Planting sustainable seeds
Edgar Mejia is inspiring the next generation to think sustainably. The MatSE grad student recently delivered a workshop — all in Spanish — inspired by his passions, on sustainability and preventing plastic waste to a group of students at Leal Elementary School in Urbana, Ill.
Written by Emily Jankauski
URBANA, Ill. — For the good, not the glory. That’s Edgar Mejia’s motto. The MatSE grad student recently led a bilingual elementary workshop on polymer recycling for the National Science Foundation’s Center for the Chemistry of Molecularly Optimized Networks program, or MONET, at Leal Elementary School in Urbana, Ill. earlier this semester.
The MONET team is comprised of senior investigators from all over the world working to transform molecular understandings of polymer — the material plastic’s made of — networks.
Jeffrey Moore, Chemistry professor, and Nancy Sottos, Swanlund Endowed Chair and MatSE’s department head, are Illinois’ MONET leads. Together they direct a group of grad students from The Grainger College of Engineering, including Julia Goeks (MatSE), Mejia and Yunyan Sun (Chemistry).
Inspiring the next generation
The idea to lead a workshop all started when Mejia was an undergrad serving as a volunteer for the Urbana Public School District’s bilingual program called Cena y Ciencias, or supper and science.
The program’s roots are in the Parent Advisory Council of Leal Elementary School’s Dual Language Program, which got its start after parents expressed concern over their children, who are bilingual, not receiving enough science education in the program.
Cena y Ciencias is now led by DLP parent faculty members at the University of Illinois Urbana-Champaign, the U of I’s Society of Advancement of Chicanos and Native American Scientists, and the U of I Extension 4-H Youth Development program and provides children and their families engaging science lessons.
Mejia’s workshop was inspired by his scientific passions — sustainability and preventing plastic waste.
His first presentation was on the true value of plastic, and it was given entirely in Spanish.
He posed the question: are plastics good or bad?
“We wanted to hear what the kids would say, but then tell them that by themselves, plastics are not good or bad. It’s the way that we use it,” Mejia said.
Children got hands-on experience in sustainability by upcycling shreds of a plastic milk jugs and turning them into coasters. The made this happen by injecting the shredded plastic into a machine-based molding and using the blueprints and instructions from Precious Plastic’s injection starter kits to form a coaster.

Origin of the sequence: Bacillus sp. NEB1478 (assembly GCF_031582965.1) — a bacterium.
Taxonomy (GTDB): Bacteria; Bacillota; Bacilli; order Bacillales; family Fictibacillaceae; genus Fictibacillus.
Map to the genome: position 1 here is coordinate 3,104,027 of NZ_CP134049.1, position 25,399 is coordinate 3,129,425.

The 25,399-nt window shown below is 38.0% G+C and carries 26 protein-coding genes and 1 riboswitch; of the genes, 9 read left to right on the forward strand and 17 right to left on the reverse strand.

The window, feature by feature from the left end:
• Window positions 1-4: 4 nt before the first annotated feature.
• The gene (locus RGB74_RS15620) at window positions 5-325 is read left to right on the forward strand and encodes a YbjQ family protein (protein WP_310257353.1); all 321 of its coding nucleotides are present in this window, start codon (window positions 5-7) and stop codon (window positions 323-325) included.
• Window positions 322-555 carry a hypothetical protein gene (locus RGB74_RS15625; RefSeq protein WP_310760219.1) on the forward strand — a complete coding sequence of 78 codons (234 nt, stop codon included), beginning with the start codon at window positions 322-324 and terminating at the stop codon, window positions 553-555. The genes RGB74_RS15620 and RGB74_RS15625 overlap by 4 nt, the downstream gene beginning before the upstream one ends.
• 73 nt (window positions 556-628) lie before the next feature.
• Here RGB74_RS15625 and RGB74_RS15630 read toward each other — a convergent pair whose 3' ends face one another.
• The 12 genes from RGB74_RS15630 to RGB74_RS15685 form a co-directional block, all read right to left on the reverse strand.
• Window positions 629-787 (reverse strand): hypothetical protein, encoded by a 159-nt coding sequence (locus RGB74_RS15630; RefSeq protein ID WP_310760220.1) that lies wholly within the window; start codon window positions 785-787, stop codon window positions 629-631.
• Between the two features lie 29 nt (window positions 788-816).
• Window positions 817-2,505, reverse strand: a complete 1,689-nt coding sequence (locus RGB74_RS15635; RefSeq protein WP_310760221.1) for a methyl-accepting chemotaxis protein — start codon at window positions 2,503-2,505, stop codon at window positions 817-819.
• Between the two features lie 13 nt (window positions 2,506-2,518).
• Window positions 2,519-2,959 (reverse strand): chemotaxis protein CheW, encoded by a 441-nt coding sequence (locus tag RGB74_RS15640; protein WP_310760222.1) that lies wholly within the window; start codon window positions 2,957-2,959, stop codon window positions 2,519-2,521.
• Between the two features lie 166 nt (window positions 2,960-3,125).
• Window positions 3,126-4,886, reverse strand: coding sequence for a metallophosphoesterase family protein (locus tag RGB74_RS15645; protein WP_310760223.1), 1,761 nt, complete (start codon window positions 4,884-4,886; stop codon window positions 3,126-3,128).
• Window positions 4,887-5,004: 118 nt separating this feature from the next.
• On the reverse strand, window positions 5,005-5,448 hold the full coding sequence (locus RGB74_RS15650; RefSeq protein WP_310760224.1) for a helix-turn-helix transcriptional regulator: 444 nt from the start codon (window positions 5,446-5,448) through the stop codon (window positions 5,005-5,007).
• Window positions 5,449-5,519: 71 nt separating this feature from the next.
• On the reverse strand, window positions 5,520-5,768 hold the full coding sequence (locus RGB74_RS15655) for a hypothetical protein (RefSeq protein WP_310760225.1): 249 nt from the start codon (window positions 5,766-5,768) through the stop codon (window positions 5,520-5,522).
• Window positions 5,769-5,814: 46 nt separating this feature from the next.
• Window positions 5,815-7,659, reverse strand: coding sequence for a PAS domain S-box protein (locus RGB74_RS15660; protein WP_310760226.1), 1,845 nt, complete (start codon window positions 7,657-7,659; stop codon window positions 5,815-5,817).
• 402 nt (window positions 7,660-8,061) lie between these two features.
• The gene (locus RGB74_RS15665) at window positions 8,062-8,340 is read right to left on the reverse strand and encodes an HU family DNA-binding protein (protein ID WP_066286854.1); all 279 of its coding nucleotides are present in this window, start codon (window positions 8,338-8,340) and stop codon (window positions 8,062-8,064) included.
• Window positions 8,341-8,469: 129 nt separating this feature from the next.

Mejia also encouraged the kiddos to build a toy made from recycled parts from their homes.
He wrapped everything up by sharing individual actions students could implement in their daily lives to help sustainability efforts.
“We’re planting the seeds of making things more sustainable,” Mejia said. “We also wanted to spark their curiosity and walk away saying ‘Wow! I want to know more about that.’”
His favorite part of leading the workshop? Those ah-ha moments with the kiddos.
“It’s that transfer of knowledge to another person,” said Mejia, who hopes he can make a difference by getting more students interested in sustainability efforts.
Nuturing the seed
For Mejia, education has been a change-of-life experience. He holds an undergraduate degree in mechanical engineering from Grainger Engineering and a master's degree in materials science from Khalifa University (Abu Dhabi, United Arab Emirates). It was during his undergrad that he was mentored by Hector Lopez Hernandez, a former Beckman Institute graduate research fellow, who truly impressed Mejia with all the possibilities sustainability research holds.
For Mejia, the workshop was a full-circle moment as he experienced a knowledge exchange during his undergrad work and is now passing it on to the children in the bilingual program during his graduate work.
“For me, promoting these topics or doing research in these areas, is helping other peoples’ lives,” he said.
In making the jump from undergraduate coursework to grad school, Mejia’s watched his horizons broaden. In his undergrad, his focus was mostly all on campus, but now that he’s in grad school, it’s shifted to the Champaign-Urbana community.
“It’s very interesting to notice the privileges that we as university students have, but once you look a bit broader to the outside community, you see that they have a lot of challenges,” Mejia said.
This opportunity has planted a seed in Mejia’s heart, and it’s one he hopes grow and nurture.
“A good pursuit for the rest of my life would be trying to give back wherever I go,” Mejia said.
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This story was published May 19, 2023.